Guy Bourdin ranks high in the pantheon of the most important photographers of the second half of the twentieth century. Throughout his career, and notably as a star photographer through three decades for Vogue Paris, he dramatically extended the possibilities of what a fashion photograph could be, making images that are distinctive, intense, haunting, and unforgettable.
A painter all his life and an ever-curious self-taught photographer, Guy Bourdin pursued his unique artistic vision with single-mindedness and absolute integrity. An instinctive Surrealist, creator of enigmatic narratives, and a maverick art director, he conceived timeless images that have remained a powerful influence and inspiration for successive generations.
Born in Paris, Guy Bourdin began exhibiting drawings and painting in his early twenties. After becoming a protégé of the Surrealist artist Man Ray, Bourdin showed his first photography exhibition in 1952, with an introduction by his mentor in the catalog. Incredibly, this was just five years before he would exhibit his work at the International Photography Biennale in Venice.
By 1955, Guy embarked on a long career of magazine editorials, with his first publication in the February issue of Vogue Paris entitled “Chapeaux Choc.” By the 1960s, Bourdin became one of the most celebrated photographers in the magazine, with total artistic freedom.
In 1967, Bourdin began a long and successful collaboration of more than fifteen years with the Charles Jourdan shoe company. An avant-garde conceptual photographer, Bourdin established the idea that the product is secondary to the image. Both formally and contextually, Bourdin presented shoes and other fashion products in challenging ways, mainly by using double-page spreads that still resonate today as modern beyond their commercial context.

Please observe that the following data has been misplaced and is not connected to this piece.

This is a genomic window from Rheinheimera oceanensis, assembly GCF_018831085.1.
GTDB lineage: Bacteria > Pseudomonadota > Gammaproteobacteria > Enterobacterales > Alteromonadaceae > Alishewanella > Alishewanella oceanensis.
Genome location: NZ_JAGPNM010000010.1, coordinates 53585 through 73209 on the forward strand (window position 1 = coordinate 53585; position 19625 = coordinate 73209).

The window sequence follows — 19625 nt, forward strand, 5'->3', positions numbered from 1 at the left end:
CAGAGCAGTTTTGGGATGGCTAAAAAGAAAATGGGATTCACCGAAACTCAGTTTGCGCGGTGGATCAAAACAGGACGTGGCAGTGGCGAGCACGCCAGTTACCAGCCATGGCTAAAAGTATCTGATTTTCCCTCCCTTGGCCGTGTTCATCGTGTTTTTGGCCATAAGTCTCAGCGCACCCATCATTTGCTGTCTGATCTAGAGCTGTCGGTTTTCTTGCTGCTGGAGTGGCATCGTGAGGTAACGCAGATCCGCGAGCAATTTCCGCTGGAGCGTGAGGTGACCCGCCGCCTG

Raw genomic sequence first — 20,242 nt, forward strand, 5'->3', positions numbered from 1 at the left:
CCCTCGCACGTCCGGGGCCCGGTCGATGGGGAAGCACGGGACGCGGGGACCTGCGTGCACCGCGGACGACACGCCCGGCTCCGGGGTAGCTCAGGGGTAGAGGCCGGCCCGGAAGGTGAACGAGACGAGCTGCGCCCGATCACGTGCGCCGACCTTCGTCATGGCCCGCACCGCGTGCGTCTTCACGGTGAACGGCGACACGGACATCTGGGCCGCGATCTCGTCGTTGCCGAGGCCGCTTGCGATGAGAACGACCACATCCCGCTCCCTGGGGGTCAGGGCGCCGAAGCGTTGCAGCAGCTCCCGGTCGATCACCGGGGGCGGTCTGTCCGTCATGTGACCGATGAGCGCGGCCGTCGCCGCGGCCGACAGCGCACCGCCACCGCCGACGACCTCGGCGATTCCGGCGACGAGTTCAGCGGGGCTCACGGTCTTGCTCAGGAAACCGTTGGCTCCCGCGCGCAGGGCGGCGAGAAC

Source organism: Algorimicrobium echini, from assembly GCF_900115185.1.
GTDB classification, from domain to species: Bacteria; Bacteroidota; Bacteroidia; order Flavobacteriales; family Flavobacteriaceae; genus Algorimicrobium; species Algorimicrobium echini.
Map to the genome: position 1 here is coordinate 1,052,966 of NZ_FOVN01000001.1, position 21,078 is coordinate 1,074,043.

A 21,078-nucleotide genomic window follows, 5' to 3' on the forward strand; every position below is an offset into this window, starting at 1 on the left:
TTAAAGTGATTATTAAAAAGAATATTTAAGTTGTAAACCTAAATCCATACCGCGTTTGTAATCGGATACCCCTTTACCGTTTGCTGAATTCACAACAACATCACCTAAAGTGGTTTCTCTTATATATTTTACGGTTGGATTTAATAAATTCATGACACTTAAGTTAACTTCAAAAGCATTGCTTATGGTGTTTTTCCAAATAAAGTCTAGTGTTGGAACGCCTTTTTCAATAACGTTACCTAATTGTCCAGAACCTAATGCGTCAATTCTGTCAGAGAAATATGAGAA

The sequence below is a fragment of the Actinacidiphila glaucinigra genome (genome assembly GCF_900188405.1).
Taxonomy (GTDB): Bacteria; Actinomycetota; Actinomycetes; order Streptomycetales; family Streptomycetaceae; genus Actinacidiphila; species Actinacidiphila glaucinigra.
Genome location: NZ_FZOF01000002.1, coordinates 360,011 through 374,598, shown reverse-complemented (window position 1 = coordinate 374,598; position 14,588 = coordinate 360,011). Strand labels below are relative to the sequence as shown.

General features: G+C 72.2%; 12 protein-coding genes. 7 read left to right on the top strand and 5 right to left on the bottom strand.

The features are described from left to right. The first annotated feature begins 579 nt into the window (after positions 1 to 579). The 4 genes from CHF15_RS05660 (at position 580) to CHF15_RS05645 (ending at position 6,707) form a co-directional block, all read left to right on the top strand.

During this period of patronage from Charles Jourdan, Bourdin’s groundbreaking editorials and advertising photos became famous, earning him campaigns such as the “Sighs and Whispers” Bloomingdale’s catalog, Gianfranco Ferré, Gianni Versace, Loewe, and the Pentax calendar in 1980. In recognition for his groundbreaking work in advertising and fashion photography, Bourdin received the Infinity Award from the International Center of Photography in New York City for his 1987 Chanel advertising campaign.
On March 29, 1991, Guy died in Paris, leaving behind his son, Samuel Bourdin. Today, his legacy is celebrated worldwide and his work has been shown in numerous museums, notably the Tate Modern and the Victoria & Albert Museum in London, the Galerie Nationale du Jeu de Paume in Paris, and The Getty in Los Angeles. Guy Bourdin: Image Maker features a rich selection of his iconic images as well as unpublished archival material, revealing never-before-seen Vogue layouts, Polaroids, and paintings.
Between December 1, 2017, and May 13, 2018, the Helmut Newton Foundation in Berlin will present the exhibition Guy Bourdin: Image Maker with Helmut Newton: A Gun for Hire, and Angelo Marino: Another Story. This exhibition introduces works by Bourdin from various publications, both iconic and lesser-known images, alongside his visionary advertising for Charles Jourdan.